Stem cell populations are believed to be slow-cycling, possessing an infinite proliferative capacity and giving rise to daughter cells from which transit-amplifying populations may emerge; these latter cell populations then differentiate with functional characteristics. Because of their different in situ roles, one might reasonably expect that these three cell populations would have differing biochemical profiles that would result in alterations in IR spectral signatures [17, 18]. One of the most studied stem cell systems is that which resides within intestinal crypts , but specific markers remain elusive. To this end, we set out to determine whether IR spectral analyses (900 to 1,800 cm−1) of paraffin-embedded archived human intestinal tissue using FTIR microspectroscopy would allow us to spatially discriminate the putative stem cell location from that of transit-amplifying and differentiated locations. In a nondestructive manner, IR spectra were collected using globar (15 μm × 15 μm aperture) FTIR microspectroscopy in reflection mode, synchrotron (≤10 μm × 10 μm aperture) FTIR microspectroscopy in transmission mode, or near-field photothermal microspectroscopy (PTMS). These different forms of IR microspectroscopy may differ in their respective means of IR spectral acquisition (i.e., reflection, transmission, or photothermal), along with their particular IR source (i.e., globar or synchrotron radiation); the application of these very different analytical approaches would allow the comprehensive evaluation of the use of IR microspectroscopy to segregate and characterize cell types within intestinal crypts. The aim of this study was to determine whether IR spectral markers of a putative stem cell location within a well-characterized system could be derived; such IR spectral markers may then be compared with other hypothesized markers or applied to tissues where the stem cell location is unknown. Our results using three different forms of IR microspectroscopy agree on a consistent pattern of a biomolecular signature that conforms to the perceived stem cell and transit-amplifying compartments in the human small and large intestinal crypts, suggesting that this technology is a powerful adjunct to our understanding of stem cell biology.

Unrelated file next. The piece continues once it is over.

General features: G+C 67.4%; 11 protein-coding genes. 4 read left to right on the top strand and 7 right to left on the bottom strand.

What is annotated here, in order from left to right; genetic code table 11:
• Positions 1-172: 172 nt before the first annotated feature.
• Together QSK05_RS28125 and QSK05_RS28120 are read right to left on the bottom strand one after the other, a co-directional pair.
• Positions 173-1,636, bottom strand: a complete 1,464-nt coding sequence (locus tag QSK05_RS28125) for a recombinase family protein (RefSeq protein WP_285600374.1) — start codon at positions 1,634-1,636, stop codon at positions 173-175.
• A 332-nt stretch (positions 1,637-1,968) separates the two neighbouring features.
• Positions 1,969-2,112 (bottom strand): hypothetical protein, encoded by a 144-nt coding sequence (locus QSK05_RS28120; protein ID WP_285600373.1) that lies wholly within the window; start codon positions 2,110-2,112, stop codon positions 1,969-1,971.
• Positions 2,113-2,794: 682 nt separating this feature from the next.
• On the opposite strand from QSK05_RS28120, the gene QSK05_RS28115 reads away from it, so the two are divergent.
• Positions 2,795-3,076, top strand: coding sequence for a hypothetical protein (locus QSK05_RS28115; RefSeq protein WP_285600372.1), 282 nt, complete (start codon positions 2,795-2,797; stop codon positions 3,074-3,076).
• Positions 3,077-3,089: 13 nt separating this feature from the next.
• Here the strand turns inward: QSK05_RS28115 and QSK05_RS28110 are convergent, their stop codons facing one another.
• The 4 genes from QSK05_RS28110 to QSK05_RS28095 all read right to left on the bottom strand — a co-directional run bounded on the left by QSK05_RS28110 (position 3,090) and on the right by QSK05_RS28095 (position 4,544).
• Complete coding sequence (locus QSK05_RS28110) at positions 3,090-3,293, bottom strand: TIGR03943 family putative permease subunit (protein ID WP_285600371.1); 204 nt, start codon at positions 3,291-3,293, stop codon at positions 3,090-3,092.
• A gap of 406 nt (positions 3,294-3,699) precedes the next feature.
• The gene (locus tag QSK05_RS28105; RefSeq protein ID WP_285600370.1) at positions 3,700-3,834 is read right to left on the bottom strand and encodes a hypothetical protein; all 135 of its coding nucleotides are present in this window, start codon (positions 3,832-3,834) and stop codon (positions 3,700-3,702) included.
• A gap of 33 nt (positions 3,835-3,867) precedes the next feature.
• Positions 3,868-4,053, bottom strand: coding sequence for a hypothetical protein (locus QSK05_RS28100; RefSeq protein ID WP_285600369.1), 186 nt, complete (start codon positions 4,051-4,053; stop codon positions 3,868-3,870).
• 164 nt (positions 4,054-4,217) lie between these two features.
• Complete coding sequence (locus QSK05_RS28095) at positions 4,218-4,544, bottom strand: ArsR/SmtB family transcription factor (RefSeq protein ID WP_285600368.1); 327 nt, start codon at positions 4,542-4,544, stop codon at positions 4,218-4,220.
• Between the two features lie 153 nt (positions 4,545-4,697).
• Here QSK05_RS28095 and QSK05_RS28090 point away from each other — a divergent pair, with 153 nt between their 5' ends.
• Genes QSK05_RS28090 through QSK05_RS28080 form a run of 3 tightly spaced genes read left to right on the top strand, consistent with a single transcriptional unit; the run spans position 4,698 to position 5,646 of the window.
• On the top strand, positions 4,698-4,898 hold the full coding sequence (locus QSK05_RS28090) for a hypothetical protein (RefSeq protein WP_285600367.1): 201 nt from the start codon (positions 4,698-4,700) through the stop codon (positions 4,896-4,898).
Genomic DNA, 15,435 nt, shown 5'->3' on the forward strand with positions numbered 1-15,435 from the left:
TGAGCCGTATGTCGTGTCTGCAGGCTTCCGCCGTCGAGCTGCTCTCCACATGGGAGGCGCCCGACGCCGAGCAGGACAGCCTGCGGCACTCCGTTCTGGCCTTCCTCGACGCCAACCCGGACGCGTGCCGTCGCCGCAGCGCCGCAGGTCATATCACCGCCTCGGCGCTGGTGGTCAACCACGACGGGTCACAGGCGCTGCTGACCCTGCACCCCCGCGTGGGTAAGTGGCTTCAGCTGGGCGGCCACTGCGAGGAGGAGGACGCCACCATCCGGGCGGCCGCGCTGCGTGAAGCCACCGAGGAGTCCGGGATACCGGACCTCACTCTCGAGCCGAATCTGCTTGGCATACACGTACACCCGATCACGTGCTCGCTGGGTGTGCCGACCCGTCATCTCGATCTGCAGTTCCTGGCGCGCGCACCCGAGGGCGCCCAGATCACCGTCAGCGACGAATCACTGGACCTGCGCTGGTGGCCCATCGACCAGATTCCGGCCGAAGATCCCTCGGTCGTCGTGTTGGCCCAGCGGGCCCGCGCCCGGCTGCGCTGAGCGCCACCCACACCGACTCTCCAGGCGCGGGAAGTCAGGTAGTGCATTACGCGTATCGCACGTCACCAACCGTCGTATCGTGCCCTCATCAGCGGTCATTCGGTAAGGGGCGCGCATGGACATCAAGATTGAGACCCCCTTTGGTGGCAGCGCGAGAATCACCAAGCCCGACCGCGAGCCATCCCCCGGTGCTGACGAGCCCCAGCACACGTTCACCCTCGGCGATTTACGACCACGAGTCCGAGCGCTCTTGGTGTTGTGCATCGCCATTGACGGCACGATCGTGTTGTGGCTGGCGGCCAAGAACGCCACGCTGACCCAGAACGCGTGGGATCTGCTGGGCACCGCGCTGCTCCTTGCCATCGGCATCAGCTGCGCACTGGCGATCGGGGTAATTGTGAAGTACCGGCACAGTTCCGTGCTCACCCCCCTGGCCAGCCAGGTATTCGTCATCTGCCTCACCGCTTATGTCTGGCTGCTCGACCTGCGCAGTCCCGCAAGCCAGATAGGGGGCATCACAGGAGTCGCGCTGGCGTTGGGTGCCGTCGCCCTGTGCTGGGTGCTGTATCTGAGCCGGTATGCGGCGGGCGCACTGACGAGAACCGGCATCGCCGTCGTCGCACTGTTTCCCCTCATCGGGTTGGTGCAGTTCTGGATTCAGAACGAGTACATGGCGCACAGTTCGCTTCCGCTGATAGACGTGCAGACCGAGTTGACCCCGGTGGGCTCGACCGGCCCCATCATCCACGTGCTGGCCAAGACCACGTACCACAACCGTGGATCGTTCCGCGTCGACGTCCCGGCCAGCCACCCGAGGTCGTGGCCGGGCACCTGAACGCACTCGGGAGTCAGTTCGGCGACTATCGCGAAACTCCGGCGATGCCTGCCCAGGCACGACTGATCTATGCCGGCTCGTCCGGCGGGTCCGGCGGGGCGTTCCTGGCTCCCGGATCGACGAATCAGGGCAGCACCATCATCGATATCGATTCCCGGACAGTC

Materials and Methods